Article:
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COVID-19 has taken over life in the UK and world beyond this year, putting a stopper on most special occasions which require significant gatherings. New Year’s Eve 2020 could end up the most dangerous such occasion, as it traditionally includes giant crowds of drunk revellers who could spur new outbreaks. The Government’s new tier system, which comes into effect on December 2, comes with policies to prevent this.
How will COVID-19 affect New Year’s Day?
The Government has introduced some brief respite for the tiered system between December 23 and 27 for Christmas.
Their rules will allow up to three households to form one Christmas bubble, without any specific limits on numbers.
Although the tiers still apply during this time, the new bubbles come with the same permissions until they expire.
Afterwards, people will have to abide by the rules which come into force on December 2.
These restrictions will impose varying curbs on social contact, which people have to abide by depending on their region.
Sadly, regardless of the area, people will have to forgo the New Year’s Eve parties this year.
Tier one, the least restrictive of the three, already comes with gathering limits.
The “rule of six” applies to all groups, prohibiting more than six people socialising at any one time.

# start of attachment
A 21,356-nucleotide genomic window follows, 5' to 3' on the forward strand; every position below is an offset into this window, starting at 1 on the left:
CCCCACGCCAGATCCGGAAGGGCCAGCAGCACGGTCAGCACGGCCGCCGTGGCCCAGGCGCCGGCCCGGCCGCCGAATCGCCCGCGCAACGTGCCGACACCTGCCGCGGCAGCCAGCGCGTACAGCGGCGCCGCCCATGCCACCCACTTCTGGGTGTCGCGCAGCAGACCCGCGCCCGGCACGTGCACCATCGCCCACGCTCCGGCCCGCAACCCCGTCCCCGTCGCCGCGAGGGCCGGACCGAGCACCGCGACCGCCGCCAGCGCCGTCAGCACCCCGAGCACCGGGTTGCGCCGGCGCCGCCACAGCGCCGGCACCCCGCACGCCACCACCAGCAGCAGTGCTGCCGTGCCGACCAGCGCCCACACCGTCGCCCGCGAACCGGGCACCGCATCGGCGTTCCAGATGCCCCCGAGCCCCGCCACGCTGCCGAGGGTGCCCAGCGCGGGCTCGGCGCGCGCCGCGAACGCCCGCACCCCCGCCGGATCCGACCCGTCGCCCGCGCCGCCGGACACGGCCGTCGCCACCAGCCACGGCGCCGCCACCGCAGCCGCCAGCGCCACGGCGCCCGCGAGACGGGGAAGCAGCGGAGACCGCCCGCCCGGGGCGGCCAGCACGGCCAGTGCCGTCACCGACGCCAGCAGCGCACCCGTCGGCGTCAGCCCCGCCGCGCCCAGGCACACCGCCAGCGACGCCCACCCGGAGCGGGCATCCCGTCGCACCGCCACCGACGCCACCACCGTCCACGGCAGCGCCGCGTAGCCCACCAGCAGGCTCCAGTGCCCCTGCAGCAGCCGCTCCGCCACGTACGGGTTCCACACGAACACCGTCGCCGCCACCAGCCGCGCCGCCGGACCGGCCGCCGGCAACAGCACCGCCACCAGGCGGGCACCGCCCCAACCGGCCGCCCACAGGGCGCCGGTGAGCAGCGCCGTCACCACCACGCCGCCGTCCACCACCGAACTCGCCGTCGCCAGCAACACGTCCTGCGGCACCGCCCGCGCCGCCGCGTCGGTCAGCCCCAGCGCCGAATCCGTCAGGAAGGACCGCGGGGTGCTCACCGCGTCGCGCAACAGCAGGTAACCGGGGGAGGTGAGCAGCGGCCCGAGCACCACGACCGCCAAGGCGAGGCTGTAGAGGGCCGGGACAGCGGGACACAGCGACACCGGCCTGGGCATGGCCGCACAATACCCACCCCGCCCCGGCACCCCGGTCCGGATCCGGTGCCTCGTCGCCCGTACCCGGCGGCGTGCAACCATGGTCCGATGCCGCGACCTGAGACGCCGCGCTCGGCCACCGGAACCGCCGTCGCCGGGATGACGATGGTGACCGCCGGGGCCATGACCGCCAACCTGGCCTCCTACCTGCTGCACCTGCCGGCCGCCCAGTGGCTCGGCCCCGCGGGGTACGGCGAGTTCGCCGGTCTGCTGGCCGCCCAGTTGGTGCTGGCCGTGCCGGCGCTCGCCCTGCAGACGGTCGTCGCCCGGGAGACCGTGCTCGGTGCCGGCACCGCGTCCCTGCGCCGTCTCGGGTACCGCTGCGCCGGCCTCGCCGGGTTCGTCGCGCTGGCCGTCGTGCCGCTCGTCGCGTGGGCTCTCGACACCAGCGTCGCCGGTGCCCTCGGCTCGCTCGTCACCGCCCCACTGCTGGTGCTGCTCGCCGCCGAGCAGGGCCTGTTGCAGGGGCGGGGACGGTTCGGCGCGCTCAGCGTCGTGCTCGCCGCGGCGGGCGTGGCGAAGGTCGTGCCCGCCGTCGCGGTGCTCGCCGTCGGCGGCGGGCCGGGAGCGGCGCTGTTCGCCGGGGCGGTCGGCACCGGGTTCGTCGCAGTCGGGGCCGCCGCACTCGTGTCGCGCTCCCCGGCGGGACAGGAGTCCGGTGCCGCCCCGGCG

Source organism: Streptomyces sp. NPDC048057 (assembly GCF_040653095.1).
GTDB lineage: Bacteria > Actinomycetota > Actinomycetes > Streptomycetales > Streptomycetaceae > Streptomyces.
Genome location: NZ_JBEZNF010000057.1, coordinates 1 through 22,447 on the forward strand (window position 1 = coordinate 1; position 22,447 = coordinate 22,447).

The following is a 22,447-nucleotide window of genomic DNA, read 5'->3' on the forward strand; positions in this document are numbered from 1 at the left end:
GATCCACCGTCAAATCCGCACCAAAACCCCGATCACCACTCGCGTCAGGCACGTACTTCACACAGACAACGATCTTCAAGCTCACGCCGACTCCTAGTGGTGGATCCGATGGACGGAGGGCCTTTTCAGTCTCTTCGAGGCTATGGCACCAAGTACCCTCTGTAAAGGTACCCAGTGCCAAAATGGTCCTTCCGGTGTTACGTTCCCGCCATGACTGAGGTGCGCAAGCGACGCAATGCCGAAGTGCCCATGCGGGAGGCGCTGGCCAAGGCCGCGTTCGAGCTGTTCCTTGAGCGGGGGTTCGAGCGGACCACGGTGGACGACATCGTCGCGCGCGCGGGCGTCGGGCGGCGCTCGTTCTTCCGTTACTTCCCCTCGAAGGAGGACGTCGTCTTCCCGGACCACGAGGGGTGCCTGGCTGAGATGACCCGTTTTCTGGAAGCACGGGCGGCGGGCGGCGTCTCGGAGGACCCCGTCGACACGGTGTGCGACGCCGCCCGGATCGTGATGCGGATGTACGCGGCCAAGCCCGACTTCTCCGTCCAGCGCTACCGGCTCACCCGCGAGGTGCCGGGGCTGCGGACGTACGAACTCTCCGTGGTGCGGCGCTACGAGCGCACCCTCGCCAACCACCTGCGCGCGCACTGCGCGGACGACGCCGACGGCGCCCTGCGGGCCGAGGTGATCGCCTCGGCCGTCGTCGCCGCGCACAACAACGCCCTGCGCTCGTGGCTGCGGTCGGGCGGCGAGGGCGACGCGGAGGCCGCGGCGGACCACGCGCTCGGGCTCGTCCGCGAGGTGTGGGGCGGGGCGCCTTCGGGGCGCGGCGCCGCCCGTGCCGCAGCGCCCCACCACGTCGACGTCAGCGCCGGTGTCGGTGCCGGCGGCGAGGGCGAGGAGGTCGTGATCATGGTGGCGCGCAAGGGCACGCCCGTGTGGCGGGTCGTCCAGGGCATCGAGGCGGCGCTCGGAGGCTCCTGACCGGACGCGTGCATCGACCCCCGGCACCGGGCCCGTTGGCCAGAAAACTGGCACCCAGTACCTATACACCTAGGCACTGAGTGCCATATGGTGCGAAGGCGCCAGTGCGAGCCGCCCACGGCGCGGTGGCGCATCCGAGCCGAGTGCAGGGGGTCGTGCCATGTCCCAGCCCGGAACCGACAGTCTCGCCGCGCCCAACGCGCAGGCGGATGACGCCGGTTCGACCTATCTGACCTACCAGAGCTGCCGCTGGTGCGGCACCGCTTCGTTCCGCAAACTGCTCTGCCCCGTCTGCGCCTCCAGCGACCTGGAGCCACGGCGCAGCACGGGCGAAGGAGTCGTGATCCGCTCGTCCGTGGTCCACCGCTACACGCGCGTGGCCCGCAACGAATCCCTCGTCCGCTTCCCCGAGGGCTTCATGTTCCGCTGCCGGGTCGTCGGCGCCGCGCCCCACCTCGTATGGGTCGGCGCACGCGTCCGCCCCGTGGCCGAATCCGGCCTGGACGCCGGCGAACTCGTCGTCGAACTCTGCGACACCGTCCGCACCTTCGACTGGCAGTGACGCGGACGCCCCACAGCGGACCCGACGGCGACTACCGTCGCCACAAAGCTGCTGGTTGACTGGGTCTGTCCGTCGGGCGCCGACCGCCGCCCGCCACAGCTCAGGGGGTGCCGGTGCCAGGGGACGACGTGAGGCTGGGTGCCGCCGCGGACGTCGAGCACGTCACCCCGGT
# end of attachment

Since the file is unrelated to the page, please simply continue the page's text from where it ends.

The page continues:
Hospitality venues must also close between 11pm and 5am, preventing anyone from seeing in the New Year at the pub.
People need to obey the rules of the other tiers they travel to, which could complicate matters for people expecting friends of families from other regions.
Tier two, the “high alert” level, clamps down on the gatherings rule.
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Under this tier, the Government has asked people not to socialise with anyone else outside their household.
These measures apply in any indoor setting, while the rule of six still applies outside.
Anyone in tier two also carries their rules with them, meaning they cannot take advantage of relatively lax tier-one restrictions.
The Government has also asked people not to stay overnight in tier three areas unless necessary.
The “very high alert” tier three prevents indoors, and in most cases outdoors, gatherings.
People cannot socialise in outdoor “venues” such as public gardens.
They can still meet limited remaining places they can meet, such as public parks, beaches, the countryside or other locations, but once again limited by the rule of six.
Ultimately, these gatherings rules will prevent people from getting together in a meaningful way on December 31.
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